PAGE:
HHS Proposed Information Blocking Rules and OCR FAQs

May 2, 2019 David Holtzman

The Office of the National Coordinator (ONC) released its long-awaited proposed rule on interoperability and information blocking, the 21st Century Cures Act, by identifying conduct that is not information blocking. If finalized, ONC’s proposed rule would have a significant impact on data sharing arrangements and other relationships among health care providers, health IT developers, and other stakeholders.

The Groundwork

In 2016, President Obama signed into law the 21st Century Cures Act (CURES). CURES amended the Health Information Technology for Economic and Clinical Health Act (HITECH), requiring HHS to develop a strategy, define terms, and make recommendations for the purposes of reducing the administrative burdens relating to the use of electronic health records (EHR). CURES defined “information blocking,” authorized HHS to identify reasonable exceptions to the definition of information blocking, and granted HHS the authority to investigate information blocking claims against health information technology developers, health care providers, and health information exchange or networks engaged in information blocking. If after an investigation, HHS finds that an EHR vendor, technology developer or health information exchange has committed information blocking may be subject to a civil monetary penalty. Health care providers will be subject to as yet to be defined “financial disincentives”, probably related to their reimbursements or participation in the Medicare and Medicaid programs.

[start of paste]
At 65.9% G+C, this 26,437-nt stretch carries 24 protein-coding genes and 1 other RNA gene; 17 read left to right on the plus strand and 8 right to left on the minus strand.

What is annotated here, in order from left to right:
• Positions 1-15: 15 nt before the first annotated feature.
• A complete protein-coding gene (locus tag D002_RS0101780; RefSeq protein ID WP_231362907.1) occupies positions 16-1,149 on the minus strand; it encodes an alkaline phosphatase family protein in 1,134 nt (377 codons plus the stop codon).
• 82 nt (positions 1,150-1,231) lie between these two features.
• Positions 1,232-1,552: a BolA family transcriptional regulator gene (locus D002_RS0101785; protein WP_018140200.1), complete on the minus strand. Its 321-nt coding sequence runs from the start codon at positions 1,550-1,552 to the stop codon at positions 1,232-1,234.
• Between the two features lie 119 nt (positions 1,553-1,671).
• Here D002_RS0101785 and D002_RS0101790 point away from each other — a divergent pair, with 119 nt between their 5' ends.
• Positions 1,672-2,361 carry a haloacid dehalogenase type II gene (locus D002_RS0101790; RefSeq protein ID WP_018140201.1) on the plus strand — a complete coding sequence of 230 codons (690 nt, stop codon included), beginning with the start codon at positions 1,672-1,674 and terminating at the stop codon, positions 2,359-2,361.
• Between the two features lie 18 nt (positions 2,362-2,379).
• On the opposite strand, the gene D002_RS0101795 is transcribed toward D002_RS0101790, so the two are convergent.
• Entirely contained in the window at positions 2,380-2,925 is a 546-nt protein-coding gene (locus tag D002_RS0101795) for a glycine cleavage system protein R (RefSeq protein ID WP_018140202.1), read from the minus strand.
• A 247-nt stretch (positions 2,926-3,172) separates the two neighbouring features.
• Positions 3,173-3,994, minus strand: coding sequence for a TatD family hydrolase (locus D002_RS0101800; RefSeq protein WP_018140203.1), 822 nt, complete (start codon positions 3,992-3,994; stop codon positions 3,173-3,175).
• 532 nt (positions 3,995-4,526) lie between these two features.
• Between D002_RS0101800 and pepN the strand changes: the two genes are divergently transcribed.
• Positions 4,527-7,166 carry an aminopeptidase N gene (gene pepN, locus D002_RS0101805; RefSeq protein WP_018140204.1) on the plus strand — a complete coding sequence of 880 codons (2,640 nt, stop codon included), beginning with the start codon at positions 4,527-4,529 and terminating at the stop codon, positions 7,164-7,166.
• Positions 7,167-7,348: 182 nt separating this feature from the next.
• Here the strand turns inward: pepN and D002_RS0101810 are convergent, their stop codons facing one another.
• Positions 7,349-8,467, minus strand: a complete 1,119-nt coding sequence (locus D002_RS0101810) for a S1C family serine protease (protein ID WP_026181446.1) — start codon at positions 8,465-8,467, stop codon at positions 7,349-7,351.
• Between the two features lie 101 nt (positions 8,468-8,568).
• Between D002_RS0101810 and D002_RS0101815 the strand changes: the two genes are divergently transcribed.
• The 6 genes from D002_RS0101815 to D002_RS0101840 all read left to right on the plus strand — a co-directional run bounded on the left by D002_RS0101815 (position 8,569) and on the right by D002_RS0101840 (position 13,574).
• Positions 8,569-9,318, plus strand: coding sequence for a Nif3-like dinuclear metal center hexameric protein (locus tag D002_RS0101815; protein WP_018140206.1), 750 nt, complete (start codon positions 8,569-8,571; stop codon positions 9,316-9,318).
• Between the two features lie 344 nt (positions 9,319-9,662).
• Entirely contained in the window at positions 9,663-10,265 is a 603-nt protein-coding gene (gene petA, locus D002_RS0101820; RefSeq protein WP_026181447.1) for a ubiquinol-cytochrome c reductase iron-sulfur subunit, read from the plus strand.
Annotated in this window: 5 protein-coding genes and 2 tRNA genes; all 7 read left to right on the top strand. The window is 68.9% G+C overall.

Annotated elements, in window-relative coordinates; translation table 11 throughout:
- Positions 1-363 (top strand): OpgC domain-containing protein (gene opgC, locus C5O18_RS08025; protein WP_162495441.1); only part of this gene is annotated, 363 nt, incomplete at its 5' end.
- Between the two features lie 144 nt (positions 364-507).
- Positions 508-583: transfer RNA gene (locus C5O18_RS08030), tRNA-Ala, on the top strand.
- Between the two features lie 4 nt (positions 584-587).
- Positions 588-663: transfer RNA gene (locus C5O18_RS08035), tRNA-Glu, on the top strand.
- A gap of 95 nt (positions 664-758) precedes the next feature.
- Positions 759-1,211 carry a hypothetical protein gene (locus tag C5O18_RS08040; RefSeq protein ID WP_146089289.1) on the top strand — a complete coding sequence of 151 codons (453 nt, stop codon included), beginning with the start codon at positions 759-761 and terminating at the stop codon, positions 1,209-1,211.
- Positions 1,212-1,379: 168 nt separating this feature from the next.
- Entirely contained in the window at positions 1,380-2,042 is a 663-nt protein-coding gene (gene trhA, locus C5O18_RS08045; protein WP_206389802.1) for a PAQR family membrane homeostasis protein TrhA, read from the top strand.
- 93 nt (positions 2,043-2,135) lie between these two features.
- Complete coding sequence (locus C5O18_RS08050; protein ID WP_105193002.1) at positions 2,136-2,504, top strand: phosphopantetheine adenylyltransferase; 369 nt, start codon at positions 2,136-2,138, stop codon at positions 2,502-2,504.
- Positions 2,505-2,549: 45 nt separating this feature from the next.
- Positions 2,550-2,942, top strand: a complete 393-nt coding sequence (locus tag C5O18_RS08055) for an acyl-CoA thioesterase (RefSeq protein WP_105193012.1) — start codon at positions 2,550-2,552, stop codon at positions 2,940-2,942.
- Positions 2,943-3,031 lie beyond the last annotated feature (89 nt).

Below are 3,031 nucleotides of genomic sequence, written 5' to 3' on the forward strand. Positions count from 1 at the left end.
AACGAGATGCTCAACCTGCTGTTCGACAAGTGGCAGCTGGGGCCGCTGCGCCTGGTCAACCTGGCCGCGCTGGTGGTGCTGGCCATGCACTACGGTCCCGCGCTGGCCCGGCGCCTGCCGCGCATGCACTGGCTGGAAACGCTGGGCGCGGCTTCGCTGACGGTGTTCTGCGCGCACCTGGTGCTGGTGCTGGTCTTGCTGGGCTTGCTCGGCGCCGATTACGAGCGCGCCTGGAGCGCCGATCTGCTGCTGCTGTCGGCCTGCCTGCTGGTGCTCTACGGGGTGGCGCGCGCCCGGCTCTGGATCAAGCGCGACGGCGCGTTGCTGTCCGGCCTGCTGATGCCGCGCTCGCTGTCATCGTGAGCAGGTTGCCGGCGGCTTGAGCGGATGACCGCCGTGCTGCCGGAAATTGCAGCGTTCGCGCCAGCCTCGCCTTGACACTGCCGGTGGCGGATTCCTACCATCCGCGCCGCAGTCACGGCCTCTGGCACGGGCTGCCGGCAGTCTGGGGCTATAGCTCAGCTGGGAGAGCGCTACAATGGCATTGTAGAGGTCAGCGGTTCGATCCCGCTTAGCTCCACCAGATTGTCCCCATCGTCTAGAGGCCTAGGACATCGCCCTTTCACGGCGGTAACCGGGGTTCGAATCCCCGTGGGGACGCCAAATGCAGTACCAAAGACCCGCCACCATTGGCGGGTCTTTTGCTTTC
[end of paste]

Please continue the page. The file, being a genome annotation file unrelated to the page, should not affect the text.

What Is Information Blocking?

Information blocking occurs when a person or entity, usually a health care provider, information technology (IT) developer, or EHR vendor, interferes with the exchange and use of electronic health information. The three elements that comprise information blocking are: (1) an act that interferes with the permitted or authorized exchange or use of electronic health information; (2) the actor knows or should know that the actions are likely to cause such interference; and (3) under the circumstances, there is no reasonable justification for engaging in the act that caused the interference.

The interference with the exchange or use of electronic health information can occur in many forms, directly and indirectly. For example, cost-prohibitive fees for the transfer of electronic health information or restrictions incorporated into entity policies or contracts that prohibit the exchange of electronic health information would both be considered instances of information blocking. Information blocking interferes with the exchange or transfer of electronic health information by preventing individuals from immediately accessing their EHR, and it restricts providers from exchanging data necessary for effective patient care.

CURES also established seven exceptions to the definition of information blocking, which include actions to prevent patient harm, promote privacy and security of data, recover costs for data transfers, license interoperability elements necessary for access to electronic health information, or to maintain or improve health IT performance.

Application Programming Interfaces

Last month the Office of the National Coordinator for Health Information Technology (ONC) released the mandate of CURES. CURES set out a requirement that the exchange or use of electronic health information must be done “without special effort.” In efforts to satisfy this requirement, the ONC has adopted the use of Application Programming Interfaces (APIs), namely Fast Healthcare Interoperability Resources (FHIR), as a central component to their approach to interoperability and further enabling patient access to personal health information. APIs are standardized software intermediaries or interfaces that allow two applications to communicate or transmit data to each other, regardless of how they were originally developed. The proposed rule outlines specific criteria for APIs to ensure uniform deployment, including but not limited to technical, security, and access requirements to easily share electronic health information.